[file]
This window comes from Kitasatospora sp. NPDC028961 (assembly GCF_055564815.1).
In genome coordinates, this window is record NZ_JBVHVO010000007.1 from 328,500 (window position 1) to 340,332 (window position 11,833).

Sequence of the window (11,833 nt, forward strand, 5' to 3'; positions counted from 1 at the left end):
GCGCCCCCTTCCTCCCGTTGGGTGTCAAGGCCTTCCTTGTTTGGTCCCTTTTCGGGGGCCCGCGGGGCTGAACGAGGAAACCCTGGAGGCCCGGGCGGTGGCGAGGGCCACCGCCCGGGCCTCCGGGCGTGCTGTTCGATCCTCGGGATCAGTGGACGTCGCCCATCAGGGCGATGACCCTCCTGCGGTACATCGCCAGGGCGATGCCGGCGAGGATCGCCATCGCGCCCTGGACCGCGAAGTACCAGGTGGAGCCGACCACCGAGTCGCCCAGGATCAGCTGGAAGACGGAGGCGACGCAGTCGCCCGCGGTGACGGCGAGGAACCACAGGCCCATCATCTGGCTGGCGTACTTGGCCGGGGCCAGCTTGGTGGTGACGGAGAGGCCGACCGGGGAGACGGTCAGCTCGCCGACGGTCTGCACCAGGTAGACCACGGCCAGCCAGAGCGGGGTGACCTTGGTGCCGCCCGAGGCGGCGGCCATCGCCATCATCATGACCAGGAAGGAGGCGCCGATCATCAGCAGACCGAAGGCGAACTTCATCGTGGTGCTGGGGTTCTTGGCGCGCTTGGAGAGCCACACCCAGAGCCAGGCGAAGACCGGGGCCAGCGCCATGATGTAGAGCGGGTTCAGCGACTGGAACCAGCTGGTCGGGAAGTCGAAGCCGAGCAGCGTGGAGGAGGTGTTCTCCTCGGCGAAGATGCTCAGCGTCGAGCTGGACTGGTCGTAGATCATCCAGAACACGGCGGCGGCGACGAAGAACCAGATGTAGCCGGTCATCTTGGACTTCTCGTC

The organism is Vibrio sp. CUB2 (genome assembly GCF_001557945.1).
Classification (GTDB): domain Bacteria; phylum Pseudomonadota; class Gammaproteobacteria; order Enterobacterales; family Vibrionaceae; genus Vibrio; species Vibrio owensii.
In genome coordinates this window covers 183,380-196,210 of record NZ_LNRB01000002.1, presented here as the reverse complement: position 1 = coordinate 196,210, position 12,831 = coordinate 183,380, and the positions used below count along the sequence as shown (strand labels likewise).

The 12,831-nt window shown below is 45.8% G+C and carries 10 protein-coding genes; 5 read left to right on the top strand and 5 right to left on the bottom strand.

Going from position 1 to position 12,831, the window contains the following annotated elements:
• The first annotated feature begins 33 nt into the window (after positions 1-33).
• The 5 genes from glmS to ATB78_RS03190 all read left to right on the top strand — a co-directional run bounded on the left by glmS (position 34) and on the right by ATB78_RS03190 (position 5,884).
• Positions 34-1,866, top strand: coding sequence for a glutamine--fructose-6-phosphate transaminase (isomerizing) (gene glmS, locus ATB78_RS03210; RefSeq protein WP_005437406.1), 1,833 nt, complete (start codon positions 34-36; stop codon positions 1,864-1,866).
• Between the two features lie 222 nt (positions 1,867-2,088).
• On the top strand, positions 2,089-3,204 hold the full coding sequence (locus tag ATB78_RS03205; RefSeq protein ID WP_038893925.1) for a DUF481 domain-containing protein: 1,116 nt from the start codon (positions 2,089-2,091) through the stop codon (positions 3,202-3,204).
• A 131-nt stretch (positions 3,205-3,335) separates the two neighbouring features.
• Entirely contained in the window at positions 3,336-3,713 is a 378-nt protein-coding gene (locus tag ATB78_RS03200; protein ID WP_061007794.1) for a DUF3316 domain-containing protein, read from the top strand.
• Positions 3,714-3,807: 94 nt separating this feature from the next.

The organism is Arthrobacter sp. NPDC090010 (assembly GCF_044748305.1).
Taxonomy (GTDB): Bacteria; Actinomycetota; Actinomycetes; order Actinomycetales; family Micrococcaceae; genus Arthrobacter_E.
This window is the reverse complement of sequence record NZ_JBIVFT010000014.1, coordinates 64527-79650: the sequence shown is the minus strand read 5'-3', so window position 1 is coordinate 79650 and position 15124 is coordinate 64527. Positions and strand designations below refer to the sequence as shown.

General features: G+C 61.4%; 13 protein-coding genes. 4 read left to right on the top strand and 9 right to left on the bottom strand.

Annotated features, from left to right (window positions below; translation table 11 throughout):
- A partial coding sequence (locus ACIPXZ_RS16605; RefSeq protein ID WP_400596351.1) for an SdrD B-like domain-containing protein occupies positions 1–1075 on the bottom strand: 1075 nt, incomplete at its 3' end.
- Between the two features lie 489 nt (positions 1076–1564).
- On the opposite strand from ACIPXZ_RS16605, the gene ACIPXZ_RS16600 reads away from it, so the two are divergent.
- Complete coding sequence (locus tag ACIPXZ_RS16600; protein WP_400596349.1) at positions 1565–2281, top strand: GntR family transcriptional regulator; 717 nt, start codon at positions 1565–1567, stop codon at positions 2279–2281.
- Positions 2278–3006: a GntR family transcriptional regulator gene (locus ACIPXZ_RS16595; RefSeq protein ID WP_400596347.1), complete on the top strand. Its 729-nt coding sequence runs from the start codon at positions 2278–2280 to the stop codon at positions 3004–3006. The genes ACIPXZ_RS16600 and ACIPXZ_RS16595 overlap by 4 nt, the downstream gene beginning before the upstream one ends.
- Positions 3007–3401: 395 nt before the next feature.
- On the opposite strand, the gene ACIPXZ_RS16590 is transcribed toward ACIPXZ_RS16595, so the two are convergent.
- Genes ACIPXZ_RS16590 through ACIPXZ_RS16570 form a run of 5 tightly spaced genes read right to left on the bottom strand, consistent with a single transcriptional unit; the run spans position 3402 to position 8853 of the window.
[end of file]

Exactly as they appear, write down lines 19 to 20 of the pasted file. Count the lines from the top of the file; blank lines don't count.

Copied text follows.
Taxonomy (GTDB): Bacteria; Actinomycetota; Actinomycetes; order Actinomycetales; family Micrococcaceae; genus Arthrobacter_E.
This window is the reverse complement of sequence record NZ_JBIVFT010000014.1, coordinates 64527-79650: the sequence shown is the minus strand read 5'-3', so window position 1 is coordinate 79650 and position 15124 is coordinate 64527. Positions and strand designations below refer to the sequence as shown.